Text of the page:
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Understanding Gary Shteyngart

Geoff Hamilton

A survey of the Russian-born American author’s work and themes questioning identity, politics, and multiculturalism

Understanding Gary Shteyngart, the first comprehensive examination of Shteyngart’s novels and memoir, introduces readers to one of the most critically acclaimed and commercially successful contemporary American authors. Born in Leningrad in 1972, Shteyngart immigrated to the United States in 1979, attended Oberlin College and the City University of New York, and currently teaches in the Writing Program at Columbia University. His novels include Super Sad True Love Story, winner of the Bollinger Everyman Wodehouse Prize; Absurdistan, chosen as one of the ten best books of the year by the New York Times Book Review and Time magazine; and The Russian Debutante’s Handbook, winner of the Stephen Crane Award for First Fiction and the National Jewish Book Award for Fiction.

Geoff Hamilton studies three broad, overlapping elements of Shteyngart’s work: his construction of Russian-Jewish identity in the United States, his appraisal of communism’s imaginative legacy for the wider East European diaspora and former Soviet republics, and his representation of the deadening effects of late capitalism. Focusing on Shteyngart’s themes of the fracturing and decay of ethnic identities, the limits and pitfalls of multiculturalism, and the decline of privacy and civility against the creeping power of technological mediation, Hamilton also tracks the author’s playful manipulation of literary traditions and his incisive revision of seminal mythologies of Russian, Jewish, and American selfhood. Although Shteyngart has sometimes been pigeon holed as an immigrant author working a rather marginal ethnic shtick, Hamilton demonstrates that Shteyngart’s work deserves attention for its remarkable centrality, that is, its relevance to core questions of identity formation and beliefs common to globalized societies.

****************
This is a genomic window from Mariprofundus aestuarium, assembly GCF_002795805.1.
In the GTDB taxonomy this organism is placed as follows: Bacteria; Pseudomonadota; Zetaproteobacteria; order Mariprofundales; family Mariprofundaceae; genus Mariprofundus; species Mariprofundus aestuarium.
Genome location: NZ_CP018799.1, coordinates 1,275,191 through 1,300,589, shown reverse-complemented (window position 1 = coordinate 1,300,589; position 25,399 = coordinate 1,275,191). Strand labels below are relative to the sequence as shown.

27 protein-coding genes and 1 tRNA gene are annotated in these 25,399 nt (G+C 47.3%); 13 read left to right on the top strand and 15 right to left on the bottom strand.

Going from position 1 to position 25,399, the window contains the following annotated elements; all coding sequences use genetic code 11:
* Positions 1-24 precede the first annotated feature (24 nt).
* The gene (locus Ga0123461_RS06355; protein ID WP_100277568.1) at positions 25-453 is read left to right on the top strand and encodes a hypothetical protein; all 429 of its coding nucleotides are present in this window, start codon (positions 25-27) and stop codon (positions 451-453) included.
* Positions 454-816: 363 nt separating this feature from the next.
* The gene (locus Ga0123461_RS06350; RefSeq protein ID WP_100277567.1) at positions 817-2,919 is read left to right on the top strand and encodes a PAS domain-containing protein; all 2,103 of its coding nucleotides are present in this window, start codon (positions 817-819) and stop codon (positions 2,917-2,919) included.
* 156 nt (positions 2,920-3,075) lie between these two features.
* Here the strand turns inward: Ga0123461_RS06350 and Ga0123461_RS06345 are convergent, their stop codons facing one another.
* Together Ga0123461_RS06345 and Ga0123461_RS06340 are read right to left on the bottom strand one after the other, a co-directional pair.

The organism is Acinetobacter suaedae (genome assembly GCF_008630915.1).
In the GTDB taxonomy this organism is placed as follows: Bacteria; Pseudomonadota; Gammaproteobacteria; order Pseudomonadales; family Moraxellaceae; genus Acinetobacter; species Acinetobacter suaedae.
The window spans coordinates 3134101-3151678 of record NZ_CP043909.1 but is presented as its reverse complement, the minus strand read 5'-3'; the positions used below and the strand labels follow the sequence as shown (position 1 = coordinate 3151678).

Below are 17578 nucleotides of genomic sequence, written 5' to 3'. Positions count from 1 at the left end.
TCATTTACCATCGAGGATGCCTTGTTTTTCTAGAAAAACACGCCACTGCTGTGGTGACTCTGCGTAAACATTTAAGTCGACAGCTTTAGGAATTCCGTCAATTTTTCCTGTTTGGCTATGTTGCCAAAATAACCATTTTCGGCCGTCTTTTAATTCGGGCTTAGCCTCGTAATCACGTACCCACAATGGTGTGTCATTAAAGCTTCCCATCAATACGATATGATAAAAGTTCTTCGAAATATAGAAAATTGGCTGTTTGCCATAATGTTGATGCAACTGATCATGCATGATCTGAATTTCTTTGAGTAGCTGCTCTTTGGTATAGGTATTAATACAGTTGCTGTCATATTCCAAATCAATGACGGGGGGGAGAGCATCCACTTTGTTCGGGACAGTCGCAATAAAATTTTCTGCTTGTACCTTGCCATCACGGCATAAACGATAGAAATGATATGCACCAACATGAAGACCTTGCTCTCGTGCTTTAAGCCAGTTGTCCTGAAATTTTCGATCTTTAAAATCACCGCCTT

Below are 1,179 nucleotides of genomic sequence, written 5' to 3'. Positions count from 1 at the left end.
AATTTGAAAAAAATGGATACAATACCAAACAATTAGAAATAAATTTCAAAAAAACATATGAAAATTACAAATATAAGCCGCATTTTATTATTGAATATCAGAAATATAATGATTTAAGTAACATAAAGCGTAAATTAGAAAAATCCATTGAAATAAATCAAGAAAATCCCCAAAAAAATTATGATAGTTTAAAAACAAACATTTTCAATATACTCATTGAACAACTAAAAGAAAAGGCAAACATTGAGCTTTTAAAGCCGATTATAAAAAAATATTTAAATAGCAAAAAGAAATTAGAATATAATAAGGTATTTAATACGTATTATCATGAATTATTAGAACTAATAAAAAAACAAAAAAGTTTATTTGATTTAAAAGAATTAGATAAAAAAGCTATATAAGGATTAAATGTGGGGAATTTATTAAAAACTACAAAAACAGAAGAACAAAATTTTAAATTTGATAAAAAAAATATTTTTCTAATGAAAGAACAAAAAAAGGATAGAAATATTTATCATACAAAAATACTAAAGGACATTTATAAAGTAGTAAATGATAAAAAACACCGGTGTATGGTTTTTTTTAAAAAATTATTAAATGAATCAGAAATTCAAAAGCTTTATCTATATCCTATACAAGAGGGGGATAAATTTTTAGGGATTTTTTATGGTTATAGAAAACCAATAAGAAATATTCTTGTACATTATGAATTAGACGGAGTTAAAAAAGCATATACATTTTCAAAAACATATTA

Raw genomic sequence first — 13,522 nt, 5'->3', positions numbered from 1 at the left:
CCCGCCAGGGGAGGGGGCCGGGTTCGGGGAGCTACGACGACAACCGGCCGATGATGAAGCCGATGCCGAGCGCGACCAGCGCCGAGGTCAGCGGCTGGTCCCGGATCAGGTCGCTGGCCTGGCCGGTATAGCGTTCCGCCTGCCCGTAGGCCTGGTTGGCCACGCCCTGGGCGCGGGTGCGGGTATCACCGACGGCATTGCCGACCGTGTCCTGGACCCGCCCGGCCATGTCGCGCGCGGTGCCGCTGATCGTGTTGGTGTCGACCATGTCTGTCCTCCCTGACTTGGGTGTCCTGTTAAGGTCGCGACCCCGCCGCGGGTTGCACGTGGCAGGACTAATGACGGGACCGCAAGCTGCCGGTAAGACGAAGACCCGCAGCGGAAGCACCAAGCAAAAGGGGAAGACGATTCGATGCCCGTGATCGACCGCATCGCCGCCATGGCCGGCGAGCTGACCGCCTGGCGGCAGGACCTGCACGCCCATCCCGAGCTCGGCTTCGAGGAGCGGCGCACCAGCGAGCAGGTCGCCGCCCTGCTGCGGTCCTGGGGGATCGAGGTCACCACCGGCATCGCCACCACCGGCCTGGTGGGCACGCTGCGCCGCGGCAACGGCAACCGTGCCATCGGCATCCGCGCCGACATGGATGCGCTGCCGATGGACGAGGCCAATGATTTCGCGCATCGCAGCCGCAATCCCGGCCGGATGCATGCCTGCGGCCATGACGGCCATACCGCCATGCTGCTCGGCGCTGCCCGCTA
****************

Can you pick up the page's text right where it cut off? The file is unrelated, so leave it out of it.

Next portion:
Geoff Hamilton is the author of The Life and Undeath of Autonomy in American Literature. He is an assistant professor of English at Trent University, and his current research focuses on conceptions of self-rule in Native American literature.

“In this first book-length study devoted to the trailblazer of Russian-Jewish-American fiction, virtuoso performer on social media and prescient dystopianist Geoff Hamilton sheds light not only on Shteyngart’s literary work, but also his mastery of such innovative genres as the self-deprecating book trailer and the tongue-in-cheek publicity blurb.”—Adrian J. Wanner, Pennsylvania State University

“Witty and erudite study, channeling Gary Shteyngart’s own brand of ironic sensibility.”—Olga Gershenson, University of Massachusetts, Amherst

“Geoff Hamilton’s accessible and comprehensive introduction adroitly explains the many strands of Shteyngart’s work. Demonstrating Shteyngart’s indebtedness to American traditions of self-invention and to the rich heritage of immigrant writing, Hamilton smartly illuminates the singular wordplay enlivening Shteyngart’s impish admixture of spirited entrepreneurialism with Gogolian satire.”—Arthur F. Redding, York University

Understanding Gary Shteyngart is an engaging, comprehensive overview of his work, highlighting the uniqueness of a writer whose reliance on autobiographic detail has been both playful and perilous as it held up a mirror to liberal multiculturalism’s blind spots. Hamilton skillfully captures the hilarious and phantasmagoric world of Shteyngart’s protagonists who are neither comfortably Jewish, Russian, nor American, embroiled in satires of corporate globalization in a world after communism.”—Natasa Kovacevic, Eastern Michigan University

“This deft and comprehensive study takes us deep into the ambivalent comic territory of Gary Shteyngart’s novels and memoir and public appearances, and helps us to understand intimately why for this writer the quest for identity is almost always a quest for several other things at the same time.”—Michael G. Wood, Princeton University




(2017) April
6 x 9
144 pages
ISBN 978-1-61117-764-0
Hardcover, $39.99s

ISBN 978-1-61117-765-7
Ebook, $21.99t
Understanding Contemporary American Literature


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